Capitalist realism is especially clear within a hyper-individualised neoliberal society (Fisher, 2009, p.23). Individualism comes at the cost of corroding community ties (Curtis, 2021). In these instances it becomes far more difficult to reach support or to simply feel less isolated. There are also ramifications for the welfare of the poorest in society, which will be addressed later. Individualism under neoliberalism and a prevailing sense of capitalist realism both combine to produce a repetitive culture, as the ability to conceive of new possibilities is far removed from the culture.

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A key symptom of Capitalist Realism is cultural stagnation. A clear-cut instance in which culture feels to have stagnated is in the world of film. This is not to say that film itself has not come out with a single new or innovative piece recently, but rather the overall culture is simply at a low point. For example, as illustrated below, the prominence of remakes, sequels, or adaptations are on the rise. This means that very few original films are being produced.

(IMDB, 2020)

This is simply a small part of the larger consolidation of streaming services. While Netflix was originally the leader in the field, it is now possible to subscribe to Hulu, Disney +, Amazon Prime, the Criterion Streaming Service, HBO Max, HBO Go, and Sky Go. While these options have exploded they do little to actually broaden the market of what we watch and consume but rather shuffle around pre-existing content into a never-ending pool of consumption.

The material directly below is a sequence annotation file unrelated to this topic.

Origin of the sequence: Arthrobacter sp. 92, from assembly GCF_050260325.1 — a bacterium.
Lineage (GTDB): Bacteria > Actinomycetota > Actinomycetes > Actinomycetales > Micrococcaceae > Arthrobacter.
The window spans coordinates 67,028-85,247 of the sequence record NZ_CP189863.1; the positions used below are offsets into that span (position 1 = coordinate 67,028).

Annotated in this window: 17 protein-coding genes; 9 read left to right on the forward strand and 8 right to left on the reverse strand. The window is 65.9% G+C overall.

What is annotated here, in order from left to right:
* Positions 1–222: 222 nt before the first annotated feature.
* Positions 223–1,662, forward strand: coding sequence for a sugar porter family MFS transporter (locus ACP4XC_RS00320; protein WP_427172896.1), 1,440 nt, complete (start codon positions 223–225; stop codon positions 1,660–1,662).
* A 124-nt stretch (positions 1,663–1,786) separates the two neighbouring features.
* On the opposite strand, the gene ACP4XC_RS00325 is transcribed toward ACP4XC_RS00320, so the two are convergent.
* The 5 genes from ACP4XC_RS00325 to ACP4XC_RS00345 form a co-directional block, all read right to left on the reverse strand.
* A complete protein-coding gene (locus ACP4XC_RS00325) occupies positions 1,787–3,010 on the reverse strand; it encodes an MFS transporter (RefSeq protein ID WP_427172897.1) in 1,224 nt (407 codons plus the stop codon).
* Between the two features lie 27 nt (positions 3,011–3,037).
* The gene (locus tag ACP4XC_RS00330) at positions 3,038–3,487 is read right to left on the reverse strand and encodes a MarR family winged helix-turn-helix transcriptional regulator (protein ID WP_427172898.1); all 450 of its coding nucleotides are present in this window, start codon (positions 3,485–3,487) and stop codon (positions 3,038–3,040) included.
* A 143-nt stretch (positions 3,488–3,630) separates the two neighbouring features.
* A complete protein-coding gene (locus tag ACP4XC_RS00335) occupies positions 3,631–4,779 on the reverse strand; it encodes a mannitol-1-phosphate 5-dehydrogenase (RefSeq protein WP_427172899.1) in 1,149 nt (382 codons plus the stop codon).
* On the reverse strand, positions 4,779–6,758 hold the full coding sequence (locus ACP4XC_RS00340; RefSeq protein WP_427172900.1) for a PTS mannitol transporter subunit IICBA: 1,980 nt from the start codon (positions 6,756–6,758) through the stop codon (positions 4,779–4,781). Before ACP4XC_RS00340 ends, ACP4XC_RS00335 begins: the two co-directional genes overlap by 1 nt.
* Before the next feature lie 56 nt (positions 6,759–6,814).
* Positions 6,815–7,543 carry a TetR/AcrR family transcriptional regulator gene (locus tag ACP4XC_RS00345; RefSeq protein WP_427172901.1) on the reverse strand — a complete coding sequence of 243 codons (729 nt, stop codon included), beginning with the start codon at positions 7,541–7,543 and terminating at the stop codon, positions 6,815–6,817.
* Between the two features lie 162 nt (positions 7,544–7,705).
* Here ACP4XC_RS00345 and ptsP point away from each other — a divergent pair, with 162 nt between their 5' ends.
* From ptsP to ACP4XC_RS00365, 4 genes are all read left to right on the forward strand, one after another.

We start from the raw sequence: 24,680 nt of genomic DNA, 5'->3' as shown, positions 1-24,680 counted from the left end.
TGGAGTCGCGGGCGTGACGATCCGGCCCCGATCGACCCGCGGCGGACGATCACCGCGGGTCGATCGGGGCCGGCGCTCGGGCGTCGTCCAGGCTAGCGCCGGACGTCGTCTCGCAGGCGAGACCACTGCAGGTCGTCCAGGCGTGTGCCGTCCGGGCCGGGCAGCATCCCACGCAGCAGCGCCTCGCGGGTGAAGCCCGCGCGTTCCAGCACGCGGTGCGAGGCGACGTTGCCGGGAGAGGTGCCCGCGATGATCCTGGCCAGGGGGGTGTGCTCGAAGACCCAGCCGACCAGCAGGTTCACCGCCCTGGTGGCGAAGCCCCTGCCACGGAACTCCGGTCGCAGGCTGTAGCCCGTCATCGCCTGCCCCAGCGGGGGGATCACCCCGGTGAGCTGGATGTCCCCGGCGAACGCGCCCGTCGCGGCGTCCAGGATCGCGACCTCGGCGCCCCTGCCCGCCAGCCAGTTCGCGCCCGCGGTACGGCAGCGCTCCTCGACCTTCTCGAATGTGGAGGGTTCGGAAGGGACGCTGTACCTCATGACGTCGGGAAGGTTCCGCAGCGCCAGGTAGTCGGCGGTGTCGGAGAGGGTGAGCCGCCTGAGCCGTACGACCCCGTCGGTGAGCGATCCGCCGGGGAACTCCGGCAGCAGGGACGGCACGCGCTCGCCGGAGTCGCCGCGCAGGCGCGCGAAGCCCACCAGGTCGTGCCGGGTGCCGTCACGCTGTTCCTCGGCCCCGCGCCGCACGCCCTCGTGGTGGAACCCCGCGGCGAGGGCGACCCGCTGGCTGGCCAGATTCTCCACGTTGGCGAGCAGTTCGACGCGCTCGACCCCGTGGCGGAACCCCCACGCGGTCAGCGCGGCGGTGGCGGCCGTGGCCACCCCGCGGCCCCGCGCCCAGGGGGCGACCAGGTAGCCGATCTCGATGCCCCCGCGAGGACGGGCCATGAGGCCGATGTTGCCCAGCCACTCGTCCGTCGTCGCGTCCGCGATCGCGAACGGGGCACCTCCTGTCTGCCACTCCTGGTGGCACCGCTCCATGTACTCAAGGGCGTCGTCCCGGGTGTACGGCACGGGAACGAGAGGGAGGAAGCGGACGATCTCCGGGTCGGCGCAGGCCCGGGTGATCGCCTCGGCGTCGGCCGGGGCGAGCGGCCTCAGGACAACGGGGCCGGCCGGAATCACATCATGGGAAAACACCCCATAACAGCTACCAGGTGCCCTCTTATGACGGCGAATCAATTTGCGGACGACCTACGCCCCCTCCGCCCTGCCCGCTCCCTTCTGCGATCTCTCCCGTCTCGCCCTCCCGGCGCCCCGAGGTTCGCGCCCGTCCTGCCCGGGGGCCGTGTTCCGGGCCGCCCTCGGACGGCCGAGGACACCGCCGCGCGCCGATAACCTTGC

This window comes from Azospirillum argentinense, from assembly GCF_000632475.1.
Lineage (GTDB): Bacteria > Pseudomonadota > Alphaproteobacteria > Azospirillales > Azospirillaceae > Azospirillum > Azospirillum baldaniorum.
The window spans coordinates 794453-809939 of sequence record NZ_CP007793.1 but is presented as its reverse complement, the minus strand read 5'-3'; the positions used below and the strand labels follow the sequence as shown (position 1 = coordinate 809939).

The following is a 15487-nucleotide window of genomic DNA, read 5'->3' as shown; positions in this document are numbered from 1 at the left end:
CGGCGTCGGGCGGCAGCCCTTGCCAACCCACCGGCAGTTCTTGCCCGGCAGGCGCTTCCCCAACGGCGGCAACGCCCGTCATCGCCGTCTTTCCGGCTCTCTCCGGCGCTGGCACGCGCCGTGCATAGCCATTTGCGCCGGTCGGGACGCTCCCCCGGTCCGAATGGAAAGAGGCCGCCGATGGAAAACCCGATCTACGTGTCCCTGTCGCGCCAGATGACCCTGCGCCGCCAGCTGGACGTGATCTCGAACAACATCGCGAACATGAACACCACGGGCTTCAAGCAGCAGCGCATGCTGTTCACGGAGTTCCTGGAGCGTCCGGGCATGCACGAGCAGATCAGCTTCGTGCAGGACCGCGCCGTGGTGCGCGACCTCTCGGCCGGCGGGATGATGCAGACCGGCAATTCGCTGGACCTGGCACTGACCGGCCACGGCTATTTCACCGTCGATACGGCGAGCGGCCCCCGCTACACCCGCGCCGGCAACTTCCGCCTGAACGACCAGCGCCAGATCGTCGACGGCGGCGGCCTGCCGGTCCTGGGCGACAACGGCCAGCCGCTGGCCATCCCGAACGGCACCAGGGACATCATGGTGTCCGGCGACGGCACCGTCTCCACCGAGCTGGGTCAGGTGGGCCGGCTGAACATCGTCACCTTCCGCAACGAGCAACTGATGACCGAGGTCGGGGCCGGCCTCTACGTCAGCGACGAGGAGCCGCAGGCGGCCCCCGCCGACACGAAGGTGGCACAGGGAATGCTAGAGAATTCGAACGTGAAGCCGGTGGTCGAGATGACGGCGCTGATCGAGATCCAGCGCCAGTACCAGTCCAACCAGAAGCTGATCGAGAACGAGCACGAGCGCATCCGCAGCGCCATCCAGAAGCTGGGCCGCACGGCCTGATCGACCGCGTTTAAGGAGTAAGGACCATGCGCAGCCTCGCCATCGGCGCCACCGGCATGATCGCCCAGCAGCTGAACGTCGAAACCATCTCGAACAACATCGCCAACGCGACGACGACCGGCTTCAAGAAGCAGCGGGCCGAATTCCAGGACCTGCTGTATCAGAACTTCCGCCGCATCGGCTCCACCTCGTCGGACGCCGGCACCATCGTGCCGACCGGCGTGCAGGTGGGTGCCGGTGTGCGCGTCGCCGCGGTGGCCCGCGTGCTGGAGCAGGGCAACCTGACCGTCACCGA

What films or television which seek to challenge the system inevitably become reabsorbed into the system itself. These critiques ultimately only serve as further justification for the system. For example, while Parasite was an incredible film about class struggle and inequality, it ultimately also became a favorite of Elon Musk and Chrissy Teigen. They were able to consume a film ostensibly attacking the system they help re-entrench, but capitalist realism has diluted media analysis to the point these critiques become trifles to be consumed even by those who are ostensibly being criticised (Curtis, 2021).

The ability of the system to reabsorb its critique and render it ineffective is nothing new--Adorno remarked on this as early as the 1940’s (Adorno, 1947). However, the ability of the system to absorb critique is uniquely egregious when there is deemed to be no alternative to market capitalism (Curtis, 2021). Not only is the idea that there is no alternative a self-fulfilling prophecy, but it continues the costs that a broken system may have on the citizenry.